“Towards a better security loop” by Raghu Raman is an excellent piece (Mint, 15 February). Equally important in preventing terrorism, though, is filling the infrastructure gaps and ensuring political non-interference with cops. But there are still political questions to be answered after 26/11: It’s really sad that the mystery of the missing bulletproof vest of Anti-Terrorism Squad chief Hemant Karkare is still being debated. All the persons who lost their high-profile ministerial jobs due to direct or indirect responsibility in the Mumbai attacks have been rehabilitated. We need to press ahead relentlessly with paradigm shifts and doctrine changes that will enhance our ability to prevent future terrorist attacks. This will require a mindset away from vote banks.
— V.R. Vasudevan
You say that moving back to rural area is not good for growth of the poor (“Back to the farm is a very bad idea”, Mint editorial, 19 February). However, firstly, in my opinion if there is no check on rural-urban migration, it might lead to problems that urban India now faces with growing slums, unplanned housing and increased pressure on urban infrastructure. Not to mention that those who are unable to seek employment in organized industries often resort to unlawful activities.
Secondly, the National Rural Employment Guarantee Scheme (NREGS) offers rural poor an alternative source off farm income, making them resilient towards the income shocks they are often prone to. Also, by simple economics, if too many people come to cities to seek employment, won’t productivity per person in the industries fall?
Thirdly, it is socially and economically more efficient to provide rural people with employment opportunities in rural areas as it saves them the time, effort and cost of resettling in urban areas.
People are assumed to be rational beings who will act for their own benefit. Despite the government’s efforts, if they find migrating to cities for work beneficial, then they will do so. NREGS only offers social security.
— Kritika Saxena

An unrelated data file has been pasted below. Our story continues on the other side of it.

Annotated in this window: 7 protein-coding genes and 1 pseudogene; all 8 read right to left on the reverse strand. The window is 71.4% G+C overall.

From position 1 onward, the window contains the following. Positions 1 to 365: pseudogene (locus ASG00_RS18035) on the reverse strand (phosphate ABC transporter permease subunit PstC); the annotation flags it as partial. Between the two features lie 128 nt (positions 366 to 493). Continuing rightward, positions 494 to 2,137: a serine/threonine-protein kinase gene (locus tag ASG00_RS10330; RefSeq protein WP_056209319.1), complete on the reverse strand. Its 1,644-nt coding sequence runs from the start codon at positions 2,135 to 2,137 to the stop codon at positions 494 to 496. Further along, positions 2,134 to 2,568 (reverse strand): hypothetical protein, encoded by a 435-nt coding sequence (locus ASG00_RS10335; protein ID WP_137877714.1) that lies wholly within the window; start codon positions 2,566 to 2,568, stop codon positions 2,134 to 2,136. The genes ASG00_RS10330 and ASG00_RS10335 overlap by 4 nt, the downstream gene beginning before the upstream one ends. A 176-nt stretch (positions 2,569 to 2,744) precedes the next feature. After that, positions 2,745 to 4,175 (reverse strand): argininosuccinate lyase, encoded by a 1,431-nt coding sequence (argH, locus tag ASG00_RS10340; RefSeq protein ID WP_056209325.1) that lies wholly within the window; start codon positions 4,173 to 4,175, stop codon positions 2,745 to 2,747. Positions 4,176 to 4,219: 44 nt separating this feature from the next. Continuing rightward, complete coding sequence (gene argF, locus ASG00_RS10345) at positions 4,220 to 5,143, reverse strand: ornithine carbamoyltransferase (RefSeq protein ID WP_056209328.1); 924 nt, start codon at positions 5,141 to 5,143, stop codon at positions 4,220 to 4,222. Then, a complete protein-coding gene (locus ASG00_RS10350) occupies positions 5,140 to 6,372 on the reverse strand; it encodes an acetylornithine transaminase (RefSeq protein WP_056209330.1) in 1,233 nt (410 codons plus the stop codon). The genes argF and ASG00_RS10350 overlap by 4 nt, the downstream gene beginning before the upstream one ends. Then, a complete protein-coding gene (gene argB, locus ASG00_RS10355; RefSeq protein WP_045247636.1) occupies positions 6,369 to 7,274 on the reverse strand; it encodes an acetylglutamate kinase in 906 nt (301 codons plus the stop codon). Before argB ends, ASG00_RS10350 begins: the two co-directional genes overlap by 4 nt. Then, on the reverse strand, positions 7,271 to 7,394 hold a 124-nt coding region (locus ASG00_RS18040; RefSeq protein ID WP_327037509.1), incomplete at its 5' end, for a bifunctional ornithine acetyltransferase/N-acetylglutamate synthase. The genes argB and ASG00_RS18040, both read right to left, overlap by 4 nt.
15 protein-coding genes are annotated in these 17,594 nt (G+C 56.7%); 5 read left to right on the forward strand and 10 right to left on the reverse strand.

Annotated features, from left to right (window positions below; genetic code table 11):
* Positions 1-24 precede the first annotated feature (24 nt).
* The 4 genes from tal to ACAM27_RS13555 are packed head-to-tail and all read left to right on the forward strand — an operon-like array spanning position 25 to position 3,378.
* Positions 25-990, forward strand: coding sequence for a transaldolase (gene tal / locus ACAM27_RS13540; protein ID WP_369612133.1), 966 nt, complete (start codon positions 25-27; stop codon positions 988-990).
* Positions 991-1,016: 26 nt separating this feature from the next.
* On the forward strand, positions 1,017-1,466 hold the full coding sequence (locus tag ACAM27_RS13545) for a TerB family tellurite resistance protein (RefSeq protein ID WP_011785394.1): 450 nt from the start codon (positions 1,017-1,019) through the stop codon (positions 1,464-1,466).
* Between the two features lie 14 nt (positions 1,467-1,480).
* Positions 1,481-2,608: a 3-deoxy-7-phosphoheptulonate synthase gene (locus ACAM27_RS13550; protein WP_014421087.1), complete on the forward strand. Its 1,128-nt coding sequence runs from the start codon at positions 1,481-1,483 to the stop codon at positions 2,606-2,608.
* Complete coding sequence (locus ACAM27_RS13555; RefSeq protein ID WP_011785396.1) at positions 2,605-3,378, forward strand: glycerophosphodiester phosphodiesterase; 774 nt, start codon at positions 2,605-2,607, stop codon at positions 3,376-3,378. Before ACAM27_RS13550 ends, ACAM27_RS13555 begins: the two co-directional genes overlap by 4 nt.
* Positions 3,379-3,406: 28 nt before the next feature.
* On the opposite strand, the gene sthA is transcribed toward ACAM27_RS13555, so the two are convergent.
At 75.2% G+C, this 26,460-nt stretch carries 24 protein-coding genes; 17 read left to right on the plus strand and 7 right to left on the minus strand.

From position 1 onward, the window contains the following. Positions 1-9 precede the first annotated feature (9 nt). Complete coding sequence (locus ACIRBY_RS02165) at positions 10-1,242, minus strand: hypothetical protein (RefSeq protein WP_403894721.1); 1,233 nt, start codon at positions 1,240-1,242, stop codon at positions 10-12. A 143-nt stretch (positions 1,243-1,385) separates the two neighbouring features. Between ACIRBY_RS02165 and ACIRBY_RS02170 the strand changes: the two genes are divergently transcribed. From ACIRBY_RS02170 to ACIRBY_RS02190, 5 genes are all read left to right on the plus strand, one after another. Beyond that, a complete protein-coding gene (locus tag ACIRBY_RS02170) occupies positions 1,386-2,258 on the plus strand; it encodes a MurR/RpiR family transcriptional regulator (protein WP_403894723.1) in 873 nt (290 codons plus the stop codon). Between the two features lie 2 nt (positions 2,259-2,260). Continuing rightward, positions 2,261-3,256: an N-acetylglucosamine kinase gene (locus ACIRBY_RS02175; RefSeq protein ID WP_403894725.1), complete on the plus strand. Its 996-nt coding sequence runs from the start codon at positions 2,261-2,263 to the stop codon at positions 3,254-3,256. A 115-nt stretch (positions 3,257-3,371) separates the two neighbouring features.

The effects of NREGS appear diametrically opposite, entirely depending on where the observer is standing. On one hand, food inflation is galloping, as suddenly many more people have money to demand regular food. There is a shortage of hands at urban construction sites, and a labour shortage of farmlands in Punjab and Haryana since migration of labourers has reduced. On the other hand, millions are getting a glimpse of human existence for the first time, when they can afford to have food regularly. They do not have to resort to desperate migration to cities, in search of their next meagre meal. This will stop creating unending slums, working 16 hours at construction sites without any safety or comfort measures, increasing petty crime, and pushing municipal infrastructure to collapsing levels.
As compassionate citizens, each one of us must choose between these two extremes, decide where we stand ourselves.
— Anand Gupta
In the editorial, “The missing reforms push” (Mint, 16 February), there’s one reform missing that can help the economy: the currency. Supporting rupee appreciation would reduce subsidies on imported oil and decrease exorbitantly priced defence purchases and ambitious nuclear projects. Besides arresting imported inflation, the rising rupee will absorb capital inflows with better returns, help distressed redemption of foreign currency convertible bonds and facilitate mergers and acquisitions by Indian companies scouting abroad.
Here, analogies with East Asian economies are flawed. There, poorly developed domestic markets meant a heavy reliance on exports. The Chinese are now changing their orientation too. While the yuan is bound to appreciate, the role of “brand rupee” in boosting confidence in the Indian economy has been underestimated.
— Buddha Bagai